CRAFT by Under My Host® Issue No. 15 Classics - Page 27

I thought of our ferments like a pitcher of juice in the fridge if left open , within a few days it ’ ll still be drinkable , but eventually , they might soak-up that jar of pickles that your husband said he put away but just drunkenly shoved to the back near that old box of baking soda . “ Wrap it up ” is what my HS guidance counselor always said , so I took that sage advice to heart .
So , what about the fruit hanging on the vine you ask ? Well , good question you precocious little scamp . For this , I ’ ve had to use thinking a bit more complex than , “ No Glove , No love .” In essence , the compounds that worry us about “ smoke taint ” ( guaiacol *) have been shown predominantly in vineyards where leaf uptake has had time to distribute these compounds to the berry inner membrane , i . e ., early season fires where active photosynthesis and berry development are both occurring at the same time . That is not right now in Napa / Sonoma / Mendocino / or Lake Counties where these fires have been taking place . So , that means we ’ re safe , right ? As the great Lee Corso would say , “ Not so fast my friend !” The amount of ash and smoke produced by these fires was something on a different level , and grape samples were taken in to different labs during the days / weeks after the fires have shown levels of both free and bound Guaiacol , so the plan becomes , how do we keep those levels below sensory thresholds , and that ’ s where the proactive nature from the vineyard to the winery has been on a scale that would be difficult to recreate . Lab analyses being done from places working off generators , vineyards running spray rigs on ATV ’ s to knock off any ash , wineries rinsing grapes in ozonated water and then shaking dry on sorting tables . The attention to detail is that of a 36-year-old man scanning a scrabble board after a 3-game losing streak … NOTHING GETS MISSED THIS TIME .
But will all of this work ?! “ We hope so ,” is the only answer we can give at this time . At the time of the fires , the wine regions throughout the area had picked anywhere from 75-100 % of the grapes planted , with most places being “ picked out ” in the range of 90 % -ish . The grapes that were picked before the fires should be stellar , any wine put down to barrel has very little ( I ’ d say zero but to be safe ) chance of any increase in the Guaicol compound , and I ’ ve seen firsthand that wine in tank if closed up was able to stay protected ( this is not PR spin , this is fact ). As for the grapes picked after the fires we ’ re still in a bit of wait in see mode , Guaicol has shown that it will increase post primary fermentation ( sugar being converted to alcohol ) and the sensory perception is quite difficult at this stage . As I ’ ve noted , we can test for the Guaicol , but the threshold for sensory perception is a bit ‘ hazy ’ at this point … But in all seriousness , certain wines and varietals have a strong ability to absorb these aromatic compounds and add to the complexity of the wine , but at this point , it ’ s just too early to make any definitive statement , call me in January when they ’ ve had some time to sit in barrels . But this is clearly not the time to pan the vintage , as lost or not salvageable because that ’ s just not the case .
So where do we find ourselves now , as a community , just a short couple of weeks later ( as I write this )? Parts of Santa Rosa in Sonoma County look like they ’ ve been bombed out … Not hyperbole , square blocks that look like WWII ruins that I ’ ve only seen in Ken Burns documentaries . A mile from where I live in downtown Napa I saw homes first hand that had nothing more left than maybe a twisted bed frame and a car port . For the entire week after the first night , we were all glued to the TV and social media as a new fire popped up , or 3 fires became one . I spent three days seeing one fire ( that was joined by two others ) converge in all directions around my Father ’ s home ( Near Oakmont / Kenwood , CA if you care to follow at home ) not knowing what he ’ d go back to .
But after all of that , as we literally and metaphorically now rise from the ashes I ’ m filled with such a strong sense of community and pride in seeing the true resiliency from this region . I ’ ll be honest ; I ’ m worried about this wine vintage like every single person that works or is connected to this industry . So many countless friends and family that have made this region home depend on the wines from out here to be , not just good every year , but great . With that said , after seeing first responders risking their lives to evacuate and protect , networks of people connecting with one another to make sure they were safe and the people they knew were safe , volunteers in numbers so great that they were turned away and then said fuck you Red Cross I ’ m going to help anyway ( I don ’ t say this as an FU to the Red Cross , but there ’ s something there ), donations to the point where no more donations could be accepted , and evacuees that I knew had nothing to go back to but were helping others they felt in MORE need . I came away knowing that no matter what , we ’ ll bounce back , it ’ s what we do . The human spirit is something to behold .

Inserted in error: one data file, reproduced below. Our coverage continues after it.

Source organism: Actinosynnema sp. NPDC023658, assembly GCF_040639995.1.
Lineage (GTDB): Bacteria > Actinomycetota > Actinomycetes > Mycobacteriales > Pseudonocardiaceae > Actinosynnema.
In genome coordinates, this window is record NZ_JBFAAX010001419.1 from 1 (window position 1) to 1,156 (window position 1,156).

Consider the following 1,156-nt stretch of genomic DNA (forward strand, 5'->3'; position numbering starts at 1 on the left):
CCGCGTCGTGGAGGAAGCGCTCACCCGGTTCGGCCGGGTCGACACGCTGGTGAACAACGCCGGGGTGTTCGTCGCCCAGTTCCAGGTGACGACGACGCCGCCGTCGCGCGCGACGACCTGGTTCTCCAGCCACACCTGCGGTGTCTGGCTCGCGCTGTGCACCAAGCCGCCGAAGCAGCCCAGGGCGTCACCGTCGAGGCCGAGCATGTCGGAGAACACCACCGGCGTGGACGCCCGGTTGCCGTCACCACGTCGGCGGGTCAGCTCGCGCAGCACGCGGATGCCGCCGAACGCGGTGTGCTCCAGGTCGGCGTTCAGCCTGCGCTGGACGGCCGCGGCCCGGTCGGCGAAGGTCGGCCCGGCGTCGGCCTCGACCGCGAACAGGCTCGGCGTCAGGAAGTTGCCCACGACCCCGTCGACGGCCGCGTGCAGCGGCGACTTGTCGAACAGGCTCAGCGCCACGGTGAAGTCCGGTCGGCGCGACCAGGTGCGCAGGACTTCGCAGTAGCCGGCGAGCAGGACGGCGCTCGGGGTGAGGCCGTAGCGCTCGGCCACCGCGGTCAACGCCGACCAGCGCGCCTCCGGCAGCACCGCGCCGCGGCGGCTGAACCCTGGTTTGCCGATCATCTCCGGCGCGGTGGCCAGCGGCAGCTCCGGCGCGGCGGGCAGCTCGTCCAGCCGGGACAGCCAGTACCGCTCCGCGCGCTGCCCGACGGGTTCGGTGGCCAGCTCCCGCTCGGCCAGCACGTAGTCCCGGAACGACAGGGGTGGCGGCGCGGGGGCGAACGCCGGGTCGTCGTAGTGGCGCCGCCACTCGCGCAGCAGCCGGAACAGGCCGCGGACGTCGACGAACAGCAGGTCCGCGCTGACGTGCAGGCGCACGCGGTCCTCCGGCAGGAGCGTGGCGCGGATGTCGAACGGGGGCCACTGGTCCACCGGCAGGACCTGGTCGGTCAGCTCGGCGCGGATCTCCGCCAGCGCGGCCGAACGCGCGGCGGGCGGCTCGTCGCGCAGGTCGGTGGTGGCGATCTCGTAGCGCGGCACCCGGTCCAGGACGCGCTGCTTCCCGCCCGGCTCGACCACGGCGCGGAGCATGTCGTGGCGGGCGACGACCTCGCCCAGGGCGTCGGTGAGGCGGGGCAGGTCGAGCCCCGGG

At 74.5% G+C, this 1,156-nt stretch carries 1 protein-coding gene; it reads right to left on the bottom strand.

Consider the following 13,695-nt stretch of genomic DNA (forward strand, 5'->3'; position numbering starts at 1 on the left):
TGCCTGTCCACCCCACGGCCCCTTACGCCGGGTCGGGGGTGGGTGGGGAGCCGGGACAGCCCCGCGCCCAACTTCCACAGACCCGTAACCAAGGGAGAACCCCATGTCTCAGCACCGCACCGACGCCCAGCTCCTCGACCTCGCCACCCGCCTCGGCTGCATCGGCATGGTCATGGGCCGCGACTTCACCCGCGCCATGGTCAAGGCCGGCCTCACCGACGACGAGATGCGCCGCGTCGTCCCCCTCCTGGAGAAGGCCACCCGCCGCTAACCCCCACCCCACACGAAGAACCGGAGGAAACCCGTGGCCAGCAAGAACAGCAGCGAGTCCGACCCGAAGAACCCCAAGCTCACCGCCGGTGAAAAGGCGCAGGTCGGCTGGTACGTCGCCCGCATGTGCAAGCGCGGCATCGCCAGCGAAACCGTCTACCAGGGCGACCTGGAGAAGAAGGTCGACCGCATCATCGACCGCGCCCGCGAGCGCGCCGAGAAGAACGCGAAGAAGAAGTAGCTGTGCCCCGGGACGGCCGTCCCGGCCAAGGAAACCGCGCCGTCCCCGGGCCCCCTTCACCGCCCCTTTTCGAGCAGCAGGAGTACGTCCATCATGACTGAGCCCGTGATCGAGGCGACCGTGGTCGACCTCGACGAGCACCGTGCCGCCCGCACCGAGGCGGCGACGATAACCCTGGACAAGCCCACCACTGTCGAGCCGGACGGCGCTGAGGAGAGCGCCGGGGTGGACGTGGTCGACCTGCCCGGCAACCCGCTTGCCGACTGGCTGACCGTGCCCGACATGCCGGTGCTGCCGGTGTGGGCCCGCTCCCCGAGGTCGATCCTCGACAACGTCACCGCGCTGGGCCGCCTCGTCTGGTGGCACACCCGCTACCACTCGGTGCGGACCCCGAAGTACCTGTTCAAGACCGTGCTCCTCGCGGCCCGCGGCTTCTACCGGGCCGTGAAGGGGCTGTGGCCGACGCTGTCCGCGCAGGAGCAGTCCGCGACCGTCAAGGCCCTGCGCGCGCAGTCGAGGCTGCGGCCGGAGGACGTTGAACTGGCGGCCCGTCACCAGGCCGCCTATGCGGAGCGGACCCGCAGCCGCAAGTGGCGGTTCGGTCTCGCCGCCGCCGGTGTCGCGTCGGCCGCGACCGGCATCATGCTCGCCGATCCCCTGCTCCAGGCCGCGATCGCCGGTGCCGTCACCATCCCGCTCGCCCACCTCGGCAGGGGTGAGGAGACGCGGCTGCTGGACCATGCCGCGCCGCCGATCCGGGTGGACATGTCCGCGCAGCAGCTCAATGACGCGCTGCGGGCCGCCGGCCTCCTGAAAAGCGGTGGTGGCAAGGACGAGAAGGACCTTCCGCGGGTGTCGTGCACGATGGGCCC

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I thought of our ferments like a pitcher of juice in the fridge if left open, within a few days it’ll still be drinkable, but eventually, they might soak-up that jar of pickles that your husband said he put away but just drunkenly shoved to the back near that old box of baking soda. “Wrap it up” is what my HS guidance counselor always said, so I took that sage advice to heart. So, what about the fruit hanging on the vine you ask? Well, good question you precocious little scamp. For this, I’ve had to use thinking a bit more complex than, “No Glove, No love.” In essence, the compounds that worry us about “smoke taint” (guaiacol*) have been shown predominantly in vine- yards where leaf uptake has had time to distribute these compounds to the berry inner membrane, i.e., early season fires where active photosynthesis and berry development are both occurring at the same time. That is not right now in Napa/Sonoma/ Mendocino/or Lake Counties where these fires have been taking place. So, that means we’re safe, right? As the great Lee Corso would say, “Not so fast my friend!” The amount of ash and smoke pro- duced by these fires was something on a different level, and grape samples were taken in to different labs during the days/weeks after the fires have shown levels of both free and bound Guaiacol, so the plan becomes, how do we keep those levels be- low sensory thresholds, and that’s where the pro- active nature from the vineyard to the winery has been on a scale that would be difficult to recreate. Lab analyses being done from places working off generators, vineyards running spray rigs on ATV’s to knock off any ash, wineries rinsing grapes in ozo- nated water and then shaking dry on sorting tables. The attention to detail is that of a 36-year-old man scanning a scrabble board after a 3-game losing streak… NOTHING GETS MISSED THIS TIME. But will all of this work?! “We hope so,” is the only answer we can give at this time. At the time of the fires, the wine regions throughout the area had picked anywhere from 75-100% of the grapes planted, with most places being “picked out” in the range of 90%-ish. The grapes that were picked be- fore the fires should be stellar, any wine put down to barrel has very little (I’d say zero but to be safe) chance of any increase in the Guaicol compound, and I’ve seen firsthand that wine in tank if closed up was able to stay protected (this is not PR spin, this is fact). As for the grapes picked after the fires we’re still in a bit of wait in see mode, Guaicol has shown that it will increase post primary fermen- tation (sugar being converted to alcohol) and the sensory perception is quite difficult at this stage. As I’ve noted, we can test for the Guaicol, but the threshold for sensory perception is a bit ‘hazy’ at this point … But in all seriousness, certain wines and varietals have a strong ability to absorb these aromatic compounds and add to the complexity of the wine, but at this point, it’s just too early to make any definitive statement, call me in January when they’ve had some time to sit in barrels. But this is clearly not the time to pan the vintage, as lost or not salvageable because that’s just not the case. So where do we find ourselves now, as a commu- nity, just a short couple of weeks later (as I write this)? Parts of Santa Rosa in Sonoma County look like they’ve been bombed out … Not hyperbo- le, square blocks that look like WWII ruins that I’ve only seen in Ken Burns documentaries. A mile from where I live in downtown Napa I saw homes first hand that had nothing more left than maybe a twisted bed frame and a car port. For the entire week after the first night, we were all glued to the TV and social media as a new fire popped up, or 3 fires became one. I spent three days seeing one fire (that was joined by two others) converge in all di- rections around my Father’s home (Near Oakmont/ Kenwood, CA if you care to follow at home) not knowing what he’d go back to. But after all of that, as w H]\[H[Y]\܋BX[H\HHH\\x&[H[Y]XHۙ[Hو[][]H[YH[YZ[HYH\[Y[HH\Y[ۋx&[Hۙ\’x&[HܜYYX]\[H[YHZH]\H[B\ۈ]ܚ܈\ۛXY\[\KX[H[\Y[[[Z[H]]BXYH\Y[ۈYH\[ۈH[\B]\HK\]\HYX\]ܙX] ]]ZY Y\YZ[\\ۙ\\B[Z\]\]XX]H[X ]ܚ›و[HۛX[]ۙH[\XZB\H^H\HYH[H[H^Hۙ]\BYK[Y\[\ܙX]]^H\B\Y]^H[[ZYX[HYܛx&[B[[[]^H H۸&]^H\\[HHYܛ]\x&\Y][\JKۘKB[ۜH[\H[ܙHۘ][ۜ[HX\Y []XYY\]Hۙ]Y[X]\H[[\^H[[SԑHYY H[YH]^Hۛ[]X]\] x&[[HX]8&\]HˈHKBX[\]\Y][Z H[Y ]SۙH Mˈ[Y\\Y